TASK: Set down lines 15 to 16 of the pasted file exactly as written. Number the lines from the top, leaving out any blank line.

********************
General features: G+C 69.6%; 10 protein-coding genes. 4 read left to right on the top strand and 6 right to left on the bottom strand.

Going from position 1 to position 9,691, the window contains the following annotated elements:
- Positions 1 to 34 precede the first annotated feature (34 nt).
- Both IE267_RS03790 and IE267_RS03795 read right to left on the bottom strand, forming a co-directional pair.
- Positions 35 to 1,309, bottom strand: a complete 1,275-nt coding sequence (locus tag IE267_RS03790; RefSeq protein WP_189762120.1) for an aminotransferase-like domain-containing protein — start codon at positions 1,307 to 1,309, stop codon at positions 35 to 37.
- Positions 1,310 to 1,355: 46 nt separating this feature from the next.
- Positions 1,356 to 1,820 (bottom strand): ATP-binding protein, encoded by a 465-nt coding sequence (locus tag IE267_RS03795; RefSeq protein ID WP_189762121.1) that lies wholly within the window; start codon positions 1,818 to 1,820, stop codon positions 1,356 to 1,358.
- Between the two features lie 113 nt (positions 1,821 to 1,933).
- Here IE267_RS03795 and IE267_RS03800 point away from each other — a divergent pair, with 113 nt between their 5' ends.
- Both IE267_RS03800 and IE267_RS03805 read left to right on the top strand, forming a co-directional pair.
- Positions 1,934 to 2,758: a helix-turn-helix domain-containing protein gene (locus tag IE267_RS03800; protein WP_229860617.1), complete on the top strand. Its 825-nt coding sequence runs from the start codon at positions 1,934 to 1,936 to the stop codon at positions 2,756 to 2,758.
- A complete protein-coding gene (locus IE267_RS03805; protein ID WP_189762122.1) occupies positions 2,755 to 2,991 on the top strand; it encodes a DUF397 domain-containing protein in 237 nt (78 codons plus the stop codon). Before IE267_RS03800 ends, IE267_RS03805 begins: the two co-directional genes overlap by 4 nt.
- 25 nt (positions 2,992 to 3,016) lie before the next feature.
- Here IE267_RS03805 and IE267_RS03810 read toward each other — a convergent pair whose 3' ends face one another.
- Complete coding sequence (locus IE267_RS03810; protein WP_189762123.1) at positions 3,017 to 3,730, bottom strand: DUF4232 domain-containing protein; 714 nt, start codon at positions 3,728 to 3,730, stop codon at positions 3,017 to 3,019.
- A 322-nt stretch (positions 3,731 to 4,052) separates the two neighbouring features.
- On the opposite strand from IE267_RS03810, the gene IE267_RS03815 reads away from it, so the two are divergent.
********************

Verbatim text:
- Complete coding sequence (locus IE267_RS03810; protein WP_189762123.1) at positions 3,017 to 3,730, bottom strand: DUF4232 domain-containing protein; 714 nt, start codon at positions 3,728 to 3,730, stop codon at positions 3,017 to 3,019.
- A 322-nt stretch (positions 3,731 to 4,052) separates the two neighbouring features.